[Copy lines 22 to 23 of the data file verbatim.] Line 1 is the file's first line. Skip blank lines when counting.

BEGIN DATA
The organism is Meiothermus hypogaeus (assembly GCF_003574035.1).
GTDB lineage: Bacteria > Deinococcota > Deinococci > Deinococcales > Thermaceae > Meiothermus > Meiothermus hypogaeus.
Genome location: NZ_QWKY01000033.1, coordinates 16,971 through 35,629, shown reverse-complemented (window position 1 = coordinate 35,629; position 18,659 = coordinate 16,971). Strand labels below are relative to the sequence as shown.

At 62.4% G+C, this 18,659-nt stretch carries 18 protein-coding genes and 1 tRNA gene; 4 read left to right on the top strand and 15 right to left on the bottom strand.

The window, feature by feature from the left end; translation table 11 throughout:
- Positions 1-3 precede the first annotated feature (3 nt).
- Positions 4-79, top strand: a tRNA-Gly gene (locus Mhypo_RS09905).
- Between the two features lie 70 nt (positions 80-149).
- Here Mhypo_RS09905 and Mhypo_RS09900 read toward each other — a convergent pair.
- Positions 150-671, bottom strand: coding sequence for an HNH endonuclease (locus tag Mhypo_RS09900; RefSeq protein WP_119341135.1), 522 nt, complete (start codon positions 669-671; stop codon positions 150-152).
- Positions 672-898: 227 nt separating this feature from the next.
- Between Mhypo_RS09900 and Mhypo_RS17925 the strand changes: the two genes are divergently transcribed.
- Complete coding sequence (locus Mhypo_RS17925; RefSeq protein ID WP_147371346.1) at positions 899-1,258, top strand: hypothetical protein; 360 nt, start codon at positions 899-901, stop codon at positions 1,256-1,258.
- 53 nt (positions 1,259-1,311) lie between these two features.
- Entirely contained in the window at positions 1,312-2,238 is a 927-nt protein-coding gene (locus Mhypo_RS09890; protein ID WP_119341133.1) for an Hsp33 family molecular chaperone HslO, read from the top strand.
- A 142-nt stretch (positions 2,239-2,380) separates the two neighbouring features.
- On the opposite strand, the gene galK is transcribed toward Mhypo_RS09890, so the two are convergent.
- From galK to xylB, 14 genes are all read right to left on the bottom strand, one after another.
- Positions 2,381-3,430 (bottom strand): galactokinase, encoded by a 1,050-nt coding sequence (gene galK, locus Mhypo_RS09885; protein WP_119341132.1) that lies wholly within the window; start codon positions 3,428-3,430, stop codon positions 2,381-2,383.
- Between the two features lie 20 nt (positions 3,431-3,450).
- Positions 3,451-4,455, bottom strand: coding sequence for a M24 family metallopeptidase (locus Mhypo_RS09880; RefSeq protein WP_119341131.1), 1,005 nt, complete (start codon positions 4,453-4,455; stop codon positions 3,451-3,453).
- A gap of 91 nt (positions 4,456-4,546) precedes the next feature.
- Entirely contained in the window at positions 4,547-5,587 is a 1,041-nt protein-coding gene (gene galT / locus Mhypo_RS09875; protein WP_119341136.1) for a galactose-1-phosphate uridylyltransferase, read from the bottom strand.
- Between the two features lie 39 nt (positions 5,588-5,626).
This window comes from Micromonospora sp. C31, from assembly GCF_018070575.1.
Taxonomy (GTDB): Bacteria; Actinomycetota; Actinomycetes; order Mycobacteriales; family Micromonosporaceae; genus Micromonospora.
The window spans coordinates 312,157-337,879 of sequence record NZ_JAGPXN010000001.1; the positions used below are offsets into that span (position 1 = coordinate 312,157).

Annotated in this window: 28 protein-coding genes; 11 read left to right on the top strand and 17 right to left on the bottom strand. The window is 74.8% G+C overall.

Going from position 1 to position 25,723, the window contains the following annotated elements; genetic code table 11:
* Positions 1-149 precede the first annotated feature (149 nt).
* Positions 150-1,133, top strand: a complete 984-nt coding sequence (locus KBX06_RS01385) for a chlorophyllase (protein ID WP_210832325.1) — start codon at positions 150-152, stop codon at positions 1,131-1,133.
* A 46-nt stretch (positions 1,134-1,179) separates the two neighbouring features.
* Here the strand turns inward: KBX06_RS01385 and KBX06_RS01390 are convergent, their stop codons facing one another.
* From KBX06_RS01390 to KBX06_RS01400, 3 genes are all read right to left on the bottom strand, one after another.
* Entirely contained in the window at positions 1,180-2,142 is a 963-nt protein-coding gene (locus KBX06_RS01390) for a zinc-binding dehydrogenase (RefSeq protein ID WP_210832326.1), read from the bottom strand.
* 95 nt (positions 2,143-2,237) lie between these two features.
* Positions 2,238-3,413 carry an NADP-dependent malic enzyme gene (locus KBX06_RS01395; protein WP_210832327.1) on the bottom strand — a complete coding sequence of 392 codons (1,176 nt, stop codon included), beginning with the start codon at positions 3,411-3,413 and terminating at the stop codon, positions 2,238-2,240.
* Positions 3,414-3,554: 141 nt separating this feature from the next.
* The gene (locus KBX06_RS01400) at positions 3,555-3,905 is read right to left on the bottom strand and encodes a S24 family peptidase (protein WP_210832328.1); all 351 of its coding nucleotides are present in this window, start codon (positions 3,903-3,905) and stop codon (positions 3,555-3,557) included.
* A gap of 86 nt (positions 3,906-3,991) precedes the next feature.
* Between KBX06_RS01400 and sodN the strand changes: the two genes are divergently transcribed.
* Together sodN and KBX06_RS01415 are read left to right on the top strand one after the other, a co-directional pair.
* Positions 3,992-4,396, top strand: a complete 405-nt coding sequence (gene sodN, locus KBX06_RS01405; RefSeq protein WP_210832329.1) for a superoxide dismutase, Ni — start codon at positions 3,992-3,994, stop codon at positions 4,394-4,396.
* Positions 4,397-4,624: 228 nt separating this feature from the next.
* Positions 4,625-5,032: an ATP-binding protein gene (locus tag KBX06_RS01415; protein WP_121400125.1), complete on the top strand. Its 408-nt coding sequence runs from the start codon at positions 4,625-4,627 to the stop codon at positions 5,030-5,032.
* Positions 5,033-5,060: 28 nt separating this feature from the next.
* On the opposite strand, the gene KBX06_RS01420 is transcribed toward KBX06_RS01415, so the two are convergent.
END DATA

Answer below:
- A gap of 91 nt (positions 4,456-4,546) precedes the next feature.
- Entirely contained in the window at positions 4,547-5,587 is a 1,041-nt protein-coding gene (gene galT / locus Mhypo_RS09875; protein WP_119341136.1) for a galactose-1-phosphate uridylyltransferase, read from the bottom strand.